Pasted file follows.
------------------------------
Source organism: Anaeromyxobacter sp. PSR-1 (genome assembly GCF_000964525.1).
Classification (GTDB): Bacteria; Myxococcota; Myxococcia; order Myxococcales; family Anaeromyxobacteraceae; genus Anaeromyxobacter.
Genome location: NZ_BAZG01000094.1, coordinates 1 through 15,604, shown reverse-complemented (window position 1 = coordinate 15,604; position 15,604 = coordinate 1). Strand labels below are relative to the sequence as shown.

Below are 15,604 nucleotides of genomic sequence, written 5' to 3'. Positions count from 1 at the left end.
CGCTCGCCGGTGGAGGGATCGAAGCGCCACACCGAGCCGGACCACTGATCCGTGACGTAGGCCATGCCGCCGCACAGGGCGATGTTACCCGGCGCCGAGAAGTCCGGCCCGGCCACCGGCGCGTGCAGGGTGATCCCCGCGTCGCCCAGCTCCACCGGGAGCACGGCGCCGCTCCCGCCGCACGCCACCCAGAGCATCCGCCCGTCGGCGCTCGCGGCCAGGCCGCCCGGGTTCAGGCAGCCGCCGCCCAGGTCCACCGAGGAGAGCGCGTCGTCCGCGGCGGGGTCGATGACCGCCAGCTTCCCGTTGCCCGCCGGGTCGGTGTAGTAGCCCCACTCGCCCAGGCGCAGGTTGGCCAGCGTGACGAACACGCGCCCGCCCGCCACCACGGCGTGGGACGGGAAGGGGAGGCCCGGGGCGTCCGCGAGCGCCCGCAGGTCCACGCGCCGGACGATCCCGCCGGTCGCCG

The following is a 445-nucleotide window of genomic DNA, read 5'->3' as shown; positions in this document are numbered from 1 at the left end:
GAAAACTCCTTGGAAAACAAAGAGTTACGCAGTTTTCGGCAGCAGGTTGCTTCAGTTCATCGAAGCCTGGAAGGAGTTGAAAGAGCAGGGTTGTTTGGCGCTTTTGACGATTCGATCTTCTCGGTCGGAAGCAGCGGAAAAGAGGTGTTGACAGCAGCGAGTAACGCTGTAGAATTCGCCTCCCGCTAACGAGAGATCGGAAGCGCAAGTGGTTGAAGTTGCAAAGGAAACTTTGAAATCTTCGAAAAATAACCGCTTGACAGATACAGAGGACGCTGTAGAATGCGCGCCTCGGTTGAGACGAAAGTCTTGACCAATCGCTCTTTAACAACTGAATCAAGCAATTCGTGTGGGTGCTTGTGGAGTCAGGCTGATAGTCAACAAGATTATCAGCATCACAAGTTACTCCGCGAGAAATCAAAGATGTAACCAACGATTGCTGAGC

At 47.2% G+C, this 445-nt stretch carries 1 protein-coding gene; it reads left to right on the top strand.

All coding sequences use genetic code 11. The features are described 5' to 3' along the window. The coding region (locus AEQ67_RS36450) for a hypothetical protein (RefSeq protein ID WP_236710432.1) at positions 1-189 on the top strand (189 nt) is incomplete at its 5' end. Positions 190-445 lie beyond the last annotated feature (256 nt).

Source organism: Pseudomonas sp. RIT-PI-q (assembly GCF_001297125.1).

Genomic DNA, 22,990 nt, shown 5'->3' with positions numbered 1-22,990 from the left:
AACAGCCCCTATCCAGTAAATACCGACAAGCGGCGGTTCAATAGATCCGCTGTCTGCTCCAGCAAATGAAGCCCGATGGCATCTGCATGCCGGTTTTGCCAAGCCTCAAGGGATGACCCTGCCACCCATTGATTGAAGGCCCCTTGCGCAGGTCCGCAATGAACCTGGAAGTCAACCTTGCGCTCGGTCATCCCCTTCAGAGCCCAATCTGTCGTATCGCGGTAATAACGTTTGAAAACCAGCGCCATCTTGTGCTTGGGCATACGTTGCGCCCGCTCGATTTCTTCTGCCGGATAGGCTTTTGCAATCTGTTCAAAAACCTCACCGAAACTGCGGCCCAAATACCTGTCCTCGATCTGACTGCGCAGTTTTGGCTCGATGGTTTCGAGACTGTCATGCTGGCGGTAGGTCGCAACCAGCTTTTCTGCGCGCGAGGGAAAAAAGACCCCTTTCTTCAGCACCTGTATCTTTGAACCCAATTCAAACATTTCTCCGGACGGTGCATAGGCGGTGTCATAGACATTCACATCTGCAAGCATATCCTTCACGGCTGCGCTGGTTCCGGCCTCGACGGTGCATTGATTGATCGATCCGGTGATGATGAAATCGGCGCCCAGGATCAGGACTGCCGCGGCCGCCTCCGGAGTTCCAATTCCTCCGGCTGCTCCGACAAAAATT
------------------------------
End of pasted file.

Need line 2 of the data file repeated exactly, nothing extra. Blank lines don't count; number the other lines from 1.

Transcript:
Classification (GTDB): Bacteria; Myxococcota; Myxococcia; order Myxococcales; family Anaeromyxobacteraceae; genus Anaeromyxobacter.